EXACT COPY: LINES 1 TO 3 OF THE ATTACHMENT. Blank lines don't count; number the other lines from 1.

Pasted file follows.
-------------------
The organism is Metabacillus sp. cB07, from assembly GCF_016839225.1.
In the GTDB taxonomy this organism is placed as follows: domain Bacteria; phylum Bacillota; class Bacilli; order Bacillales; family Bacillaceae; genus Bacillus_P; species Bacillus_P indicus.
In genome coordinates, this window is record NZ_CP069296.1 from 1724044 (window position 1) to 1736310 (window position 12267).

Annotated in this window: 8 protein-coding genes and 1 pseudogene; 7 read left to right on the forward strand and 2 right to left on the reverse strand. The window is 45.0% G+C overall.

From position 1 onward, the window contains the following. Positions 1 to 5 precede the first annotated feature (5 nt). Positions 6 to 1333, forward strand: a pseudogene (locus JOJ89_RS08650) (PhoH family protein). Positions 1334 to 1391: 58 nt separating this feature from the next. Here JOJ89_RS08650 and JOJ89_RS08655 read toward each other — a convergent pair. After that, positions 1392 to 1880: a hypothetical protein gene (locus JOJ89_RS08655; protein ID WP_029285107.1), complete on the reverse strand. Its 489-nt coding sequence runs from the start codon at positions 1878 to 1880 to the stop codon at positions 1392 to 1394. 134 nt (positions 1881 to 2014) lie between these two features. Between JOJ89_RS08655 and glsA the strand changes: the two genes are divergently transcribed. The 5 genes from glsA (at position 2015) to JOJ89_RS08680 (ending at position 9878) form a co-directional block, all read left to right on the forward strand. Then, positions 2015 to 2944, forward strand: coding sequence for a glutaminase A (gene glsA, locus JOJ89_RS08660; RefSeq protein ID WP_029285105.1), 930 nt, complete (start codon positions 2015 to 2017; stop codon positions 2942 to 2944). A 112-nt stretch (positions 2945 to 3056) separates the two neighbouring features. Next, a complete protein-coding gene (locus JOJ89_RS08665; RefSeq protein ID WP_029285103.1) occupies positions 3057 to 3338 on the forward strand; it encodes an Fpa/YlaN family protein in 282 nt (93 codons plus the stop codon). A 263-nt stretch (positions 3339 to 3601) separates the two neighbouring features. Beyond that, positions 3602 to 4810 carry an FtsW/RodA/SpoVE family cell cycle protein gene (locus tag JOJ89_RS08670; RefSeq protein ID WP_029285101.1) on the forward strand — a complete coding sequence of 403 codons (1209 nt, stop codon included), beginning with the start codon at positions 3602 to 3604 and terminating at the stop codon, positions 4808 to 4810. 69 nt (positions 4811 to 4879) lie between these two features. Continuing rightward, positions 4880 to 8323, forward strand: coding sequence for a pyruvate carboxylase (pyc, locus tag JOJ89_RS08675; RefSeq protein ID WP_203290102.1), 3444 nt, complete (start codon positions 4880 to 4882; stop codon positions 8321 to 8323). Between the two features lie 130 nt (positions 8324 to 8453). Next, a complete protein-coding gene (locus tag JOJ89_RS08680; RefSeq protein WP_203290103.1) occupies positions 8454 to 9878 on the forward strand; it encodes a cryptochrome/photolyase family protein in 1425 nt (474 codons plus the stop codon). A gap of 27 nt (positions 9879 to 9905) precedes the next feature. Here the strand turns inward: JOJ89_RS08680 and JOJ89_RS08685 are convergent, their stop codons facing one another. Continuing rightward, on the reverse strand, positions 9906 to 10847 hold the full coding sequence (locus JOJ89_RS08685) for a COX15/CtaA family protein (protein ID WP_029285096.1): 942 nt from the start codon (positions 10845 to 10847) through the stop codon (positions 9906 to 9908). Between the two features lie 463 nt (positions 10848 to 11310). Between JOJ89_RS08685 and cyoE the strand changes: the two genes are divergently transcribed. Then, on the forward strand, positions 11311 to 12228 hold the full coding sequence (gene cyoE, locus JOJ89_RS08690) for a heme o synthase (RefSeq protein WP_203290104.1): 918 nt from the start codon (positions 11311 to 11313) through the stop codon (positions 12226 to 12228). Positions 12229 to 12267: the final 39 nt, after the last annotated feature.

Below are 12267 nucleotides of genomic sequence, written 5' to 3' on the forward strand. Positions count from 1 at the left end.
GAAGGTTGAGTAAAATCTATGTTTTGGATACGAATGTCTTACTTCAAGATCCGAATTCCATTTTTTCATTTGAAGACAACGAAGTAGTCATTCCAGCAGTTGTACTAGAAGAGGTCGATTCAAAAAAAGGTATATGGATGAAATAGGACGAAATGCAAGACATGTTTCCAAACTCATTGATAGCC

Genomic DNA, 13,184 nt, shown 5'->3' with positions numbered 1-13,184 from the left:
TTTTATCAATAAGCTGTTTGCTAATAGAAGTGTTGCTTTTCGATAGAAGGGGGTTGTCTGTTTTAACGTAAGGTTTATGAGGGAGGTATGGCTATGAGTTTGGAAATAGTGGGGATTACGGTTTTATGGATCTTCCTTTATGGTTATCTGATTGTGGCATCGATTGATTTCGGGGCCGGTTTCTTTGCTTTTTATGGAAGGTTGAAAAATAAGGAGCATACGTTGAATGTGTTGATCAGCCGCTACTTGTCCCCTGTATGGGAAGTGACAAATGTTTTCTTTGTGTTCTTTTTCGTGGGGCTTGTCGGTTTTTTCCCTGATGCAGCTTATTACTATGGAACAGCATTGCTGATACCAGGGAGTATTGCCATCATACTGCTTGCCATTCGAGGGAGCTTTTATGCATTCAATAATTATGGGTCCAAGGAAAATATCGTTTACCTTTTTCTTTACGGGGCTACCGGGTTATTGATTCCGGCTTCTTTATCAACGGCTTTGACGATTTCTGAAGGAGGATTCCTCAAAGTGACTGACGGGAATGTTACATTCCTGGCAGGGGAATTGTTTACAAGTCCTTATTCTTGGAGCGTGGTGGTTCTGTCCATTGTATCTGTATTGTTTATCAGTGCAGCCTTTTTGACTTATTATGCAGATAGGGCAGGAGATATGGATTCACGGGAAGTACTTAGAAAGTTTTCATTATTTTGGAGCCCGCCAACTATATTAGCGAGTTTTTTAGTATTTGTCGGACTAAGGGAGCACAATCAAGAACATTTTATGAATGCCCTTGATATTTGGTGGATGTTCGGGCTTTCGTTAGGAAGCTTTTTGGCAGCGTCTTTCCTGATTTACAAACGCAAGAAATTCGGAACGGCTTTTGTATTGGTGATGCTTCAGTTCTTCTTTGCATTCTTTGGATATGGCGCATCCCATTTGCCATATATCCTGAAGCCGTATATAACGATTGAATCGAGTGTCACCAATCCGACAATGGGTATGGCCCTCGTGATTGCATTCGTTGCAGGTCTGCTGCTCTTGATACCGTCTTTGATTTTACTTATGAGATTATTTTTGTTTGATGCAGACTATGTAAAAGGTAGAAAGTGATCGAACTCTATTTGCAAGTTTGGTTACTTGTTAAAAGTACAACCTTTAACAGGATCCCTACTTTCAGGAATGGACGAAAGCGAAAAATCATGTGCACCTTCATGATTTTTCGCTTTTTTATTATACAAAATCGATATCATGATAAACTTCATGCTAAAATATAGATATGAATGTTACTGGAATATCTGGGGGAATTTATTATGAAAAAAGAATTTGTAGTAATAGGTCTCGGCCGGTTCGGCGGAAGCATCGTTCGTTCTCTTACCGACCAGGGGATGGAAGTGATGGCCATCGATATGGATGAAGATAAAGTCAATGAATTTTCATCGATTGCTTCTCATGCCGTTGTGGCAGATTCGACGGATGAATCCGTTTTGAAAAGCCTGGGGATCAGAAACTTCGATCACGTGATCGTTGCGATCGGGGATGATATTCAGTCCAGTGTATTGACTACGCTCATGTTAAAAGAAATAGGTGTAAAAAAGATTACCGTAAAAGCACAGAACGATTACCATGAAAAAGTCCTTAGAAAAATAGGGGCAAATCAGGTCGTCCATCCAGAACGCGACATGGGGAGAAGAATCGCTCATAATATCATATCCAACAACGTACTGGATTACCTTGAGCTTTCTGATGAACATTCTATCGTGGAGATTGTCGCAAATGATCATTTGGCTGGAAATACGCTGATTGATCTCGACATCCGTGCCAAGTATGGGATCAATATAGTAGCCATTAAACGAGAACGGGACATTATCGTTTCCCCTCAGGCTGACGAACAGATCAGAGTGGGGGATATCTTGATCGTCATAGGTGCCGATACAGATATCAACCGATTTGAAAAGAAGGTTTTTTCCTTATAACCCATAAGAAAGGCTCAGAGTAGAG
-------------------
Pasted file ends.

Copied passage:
The organism is Metabacillus sp. cB07, from assembly GCF_016839225.1.
In the GTDB taxonomy this organism is placed as follows: domain Bacteria; phylum Bacillota; class Bacilli; order Bacillales; family Bacillaceae; genus Bacillus_P; species Bacillus_P indicus.
In genome coordinates, this window is record NZ_CP069296.1 from 1724044 (window position 1) to 1736310 (window position 12267).